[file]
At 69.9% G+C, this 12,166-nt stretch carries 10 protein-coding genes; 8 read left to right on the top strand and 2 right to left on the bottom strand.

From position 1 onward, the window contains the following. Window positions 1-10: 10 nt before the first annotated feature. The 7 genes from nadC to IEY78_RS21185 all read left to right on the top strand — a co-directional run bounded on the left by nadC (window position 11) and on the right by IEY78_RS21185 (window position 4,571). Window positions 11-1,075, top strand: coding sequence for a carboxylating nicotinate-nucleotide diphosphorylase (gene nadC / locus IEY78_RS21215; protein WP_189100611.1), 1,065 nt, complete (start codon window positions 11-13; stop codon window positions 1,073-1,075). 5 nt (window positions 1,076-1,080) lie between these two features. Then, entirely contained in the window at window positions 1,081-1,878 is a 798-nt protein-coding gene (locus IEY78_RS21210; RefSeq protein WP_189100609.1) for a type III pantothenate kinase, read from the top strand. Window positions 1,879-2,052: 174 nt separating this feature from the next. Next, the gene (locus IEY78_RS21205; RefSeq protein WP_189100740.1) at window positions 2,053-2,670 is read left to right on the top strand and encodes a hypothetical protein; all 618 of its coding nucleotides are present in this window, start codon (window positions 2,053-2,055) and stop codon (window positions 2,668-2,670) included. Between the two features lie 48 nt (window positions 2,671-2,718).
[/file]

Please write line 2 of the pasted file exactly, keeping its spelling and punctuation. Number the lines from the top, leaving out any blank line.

From position 1 onward, the window contains the following. Window positions 1-10: 10 nt before the first annotated feature. The 7 genes from nadC to IEY78_RS21185 all read left to right on the top strand — a co-directional run bounded on the left by nadC (window position 11) and on the right by IEY78_RS21185 (window position 4,571). Window positions 11-1,075, top strand: coding sequence for a carboxylating nicotinate-nucleotide diphosphorylase (gene nadC / locus IEY78_RS21215; protein WP_189100611.1), 1,065 nt, complete (start codon window positions 11-13; stop codon window positions 1,073-1,075). 5 nt (window positions 1,076-1,080) lie between these two features. Then, entirely contained in the window at window positions 1,081-1,878 is a 798-nt protein-coding gene (locus IEY78_RS21210; RefSeq protein WP_189100609.1) for a type III pantothenate kinase, read from the top strand. Window positions 1,879-2,052: 174 nt separating this feature from the next. Next, the gene (locus IEY78_RS21205; RefSeq protein WP_189100740.1) at window positions 2,053-2,670 is read left to right on the top strand and encodes a hypothetical protein; all 618 of its coding nucleotides are present in this window, start codon (window positions 2,053-2,055) and stop codon (window positions 2,668-2,670) included. Between the two features lie 48 nt (window positions 2,671-2,718).